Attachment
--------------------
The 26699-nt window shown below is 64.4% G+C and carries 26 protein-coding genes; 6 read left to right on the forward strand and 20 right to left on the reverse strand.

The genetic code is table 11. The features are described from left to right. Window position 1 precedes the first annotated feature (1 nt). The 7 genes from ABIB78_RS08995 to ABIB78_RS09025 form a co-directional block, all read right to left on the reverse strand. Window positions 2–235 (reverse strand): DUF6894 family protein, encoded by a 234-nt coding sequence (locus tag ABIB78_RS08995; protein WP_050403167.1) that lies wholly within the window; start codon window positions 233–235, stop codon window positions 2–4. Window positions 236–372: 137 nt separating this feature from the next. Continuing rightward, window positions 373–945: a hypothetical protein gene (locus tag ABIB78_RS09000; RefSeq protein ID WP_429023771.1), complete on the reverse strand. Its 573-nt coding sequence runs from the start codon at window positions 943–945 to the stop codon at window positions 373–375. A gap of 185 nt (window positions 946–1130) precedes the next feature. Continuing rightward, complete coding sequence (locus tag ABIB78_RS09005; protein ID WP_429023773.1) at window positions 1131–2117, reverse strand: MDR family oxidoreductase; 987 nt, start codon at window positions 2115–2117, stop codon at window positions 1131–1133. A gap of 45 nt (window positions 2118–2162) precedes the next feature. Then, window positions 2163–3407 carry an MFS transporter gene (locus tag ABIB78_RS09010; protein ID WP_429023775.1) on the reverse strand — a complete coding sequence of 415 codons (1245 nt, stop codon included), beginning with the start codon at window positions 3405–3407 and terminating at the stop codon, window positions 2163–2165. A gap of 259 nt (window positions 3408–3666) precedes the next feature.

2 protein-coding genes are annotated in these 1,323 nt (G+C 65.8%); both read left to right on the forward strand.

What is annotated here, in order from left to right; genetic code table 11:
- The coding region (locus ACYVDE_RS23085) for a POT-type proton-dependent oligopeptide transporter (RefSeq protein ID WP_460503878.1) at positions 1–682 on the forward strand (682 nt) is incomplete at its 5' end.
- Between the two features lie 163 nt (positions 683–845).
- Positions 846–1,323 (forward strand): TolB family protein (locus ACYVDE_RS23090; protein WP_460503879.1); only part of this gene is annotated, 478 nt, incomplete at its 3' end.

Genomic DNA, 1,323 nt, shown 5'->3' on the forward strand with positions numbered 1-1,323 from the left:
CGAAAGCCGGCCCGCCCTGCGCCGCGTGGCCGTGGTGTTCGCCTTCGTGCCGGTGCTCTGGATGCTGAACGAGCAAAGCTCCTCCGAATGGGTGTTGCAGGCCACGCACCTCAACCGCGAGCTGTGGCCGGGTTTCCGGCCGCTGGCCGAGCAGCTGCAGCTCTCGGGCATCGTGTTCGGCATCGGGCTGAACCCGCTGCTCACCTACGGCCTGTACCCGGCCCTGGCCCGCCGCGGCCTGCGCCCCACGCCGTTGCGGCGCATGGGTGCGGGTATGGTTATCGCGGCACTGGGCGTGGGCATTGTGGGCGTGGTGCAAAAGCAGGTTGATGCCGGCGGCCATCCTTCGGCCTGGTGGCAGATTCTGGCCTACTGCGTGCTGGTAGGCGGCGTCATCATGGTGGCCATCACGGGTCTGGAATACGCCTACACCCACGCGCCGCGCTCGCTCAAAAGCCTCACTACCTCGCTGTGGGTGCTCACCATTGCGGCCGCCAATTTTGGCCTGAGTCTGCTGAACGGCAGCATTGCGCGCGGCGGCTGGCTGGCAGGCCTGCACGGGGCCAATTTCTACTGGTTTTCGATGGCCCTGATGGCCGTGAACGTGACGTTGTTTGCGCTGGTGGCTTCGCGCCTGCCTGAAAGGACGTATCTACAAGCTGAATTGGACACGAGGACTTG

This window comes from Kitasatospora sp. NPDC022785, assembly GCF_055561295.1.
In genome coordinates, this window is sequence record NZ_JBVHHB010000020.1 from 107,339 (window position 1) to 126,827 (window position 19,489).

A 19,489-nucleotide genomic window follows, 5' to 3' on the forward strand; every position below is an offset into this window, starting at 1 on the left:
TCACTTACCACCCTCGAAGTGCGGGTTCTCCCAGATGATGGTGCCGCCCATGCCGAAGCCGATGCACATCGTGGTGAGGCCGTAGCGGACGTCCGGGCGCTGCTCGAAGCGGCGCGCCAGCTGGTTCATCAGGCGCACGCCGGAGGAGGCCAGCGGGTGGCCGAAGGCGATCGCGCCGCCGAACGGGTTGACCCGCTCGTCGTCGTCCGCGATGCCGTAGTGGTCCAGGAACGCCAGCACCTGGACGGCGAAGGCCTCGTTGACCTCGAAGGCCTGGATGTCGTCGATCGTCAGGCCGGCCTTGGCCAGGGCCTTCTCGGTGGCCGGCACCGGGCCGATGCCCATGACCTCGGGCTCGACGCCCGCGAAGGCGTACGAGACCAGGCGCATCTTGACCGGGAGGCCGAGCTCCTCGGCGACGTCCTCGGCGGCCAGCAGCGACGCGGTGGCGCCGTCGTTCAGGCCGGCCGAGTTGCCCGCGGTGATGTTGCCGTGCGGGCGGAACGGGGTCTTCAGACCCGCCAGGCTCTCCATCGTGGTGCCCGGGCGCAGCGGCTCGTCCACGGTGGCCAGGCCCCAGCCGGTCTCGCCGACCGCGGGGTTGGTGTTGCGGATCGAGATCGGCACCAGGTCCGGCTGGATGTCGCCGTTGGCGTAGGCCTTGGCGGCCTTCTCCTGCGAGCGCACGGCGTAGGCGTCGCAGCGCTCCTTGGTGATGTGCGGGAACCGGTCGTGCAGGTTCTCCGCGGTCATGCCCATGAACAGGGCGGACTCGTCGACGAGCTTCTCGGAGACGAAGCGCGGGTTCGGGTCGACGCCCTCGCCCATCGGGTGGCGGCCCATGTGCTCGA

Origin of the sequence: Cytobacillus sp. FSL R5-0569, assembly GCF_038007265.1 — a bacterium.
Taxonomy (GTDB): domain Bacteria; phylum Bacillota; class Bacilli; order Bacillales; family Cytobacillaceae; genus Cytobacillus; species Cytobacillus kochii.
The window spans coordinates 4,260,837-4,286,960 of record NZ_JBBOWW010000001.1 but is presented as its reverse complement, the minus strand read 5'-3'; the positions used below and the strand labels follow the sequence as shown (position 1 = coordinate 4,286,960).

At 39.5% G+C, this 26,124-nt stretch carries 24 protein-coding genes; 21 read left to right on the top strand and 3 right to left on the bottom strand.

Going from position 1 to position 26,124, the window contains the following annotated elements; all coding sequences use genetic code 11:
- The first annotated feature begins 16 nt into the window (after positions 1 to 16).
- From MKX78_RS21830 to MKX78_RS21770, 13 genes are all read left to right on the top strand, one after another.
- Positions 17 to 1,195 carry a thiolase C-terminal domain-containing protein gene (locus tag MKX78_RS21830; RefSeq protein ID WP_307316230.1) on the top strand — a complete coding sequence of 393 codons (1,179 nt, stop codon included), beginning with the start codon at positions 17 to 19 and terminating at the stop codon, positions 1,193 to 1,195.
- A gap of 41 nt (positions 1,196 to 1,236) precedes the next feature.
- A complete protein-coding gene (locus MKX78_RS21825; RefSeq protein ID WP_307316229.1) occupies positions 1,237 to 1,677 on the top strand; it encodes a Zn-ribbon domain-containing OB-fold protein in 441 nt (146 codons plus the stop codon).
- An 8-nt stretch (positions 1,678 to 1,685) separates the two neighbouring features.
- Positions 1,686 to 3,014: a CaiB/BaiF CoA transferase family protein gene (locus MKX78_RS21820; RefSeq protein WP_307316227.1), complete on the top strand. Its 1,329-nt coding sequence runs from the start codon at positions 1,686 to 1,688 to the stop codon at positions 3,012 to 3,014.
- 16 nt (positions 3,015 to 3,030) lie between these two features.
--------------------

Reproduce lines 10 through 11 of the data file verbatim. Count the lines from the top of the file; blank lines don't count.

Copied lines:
This window comes from Kitasatospora sp. NPDC022785, assembly GCF_055561295.1.
In genome coordinates, this window is sequence record NZ_JBVHHB010000020.1 from 107,339 (window position 1) to 126,827 (window position 19,489).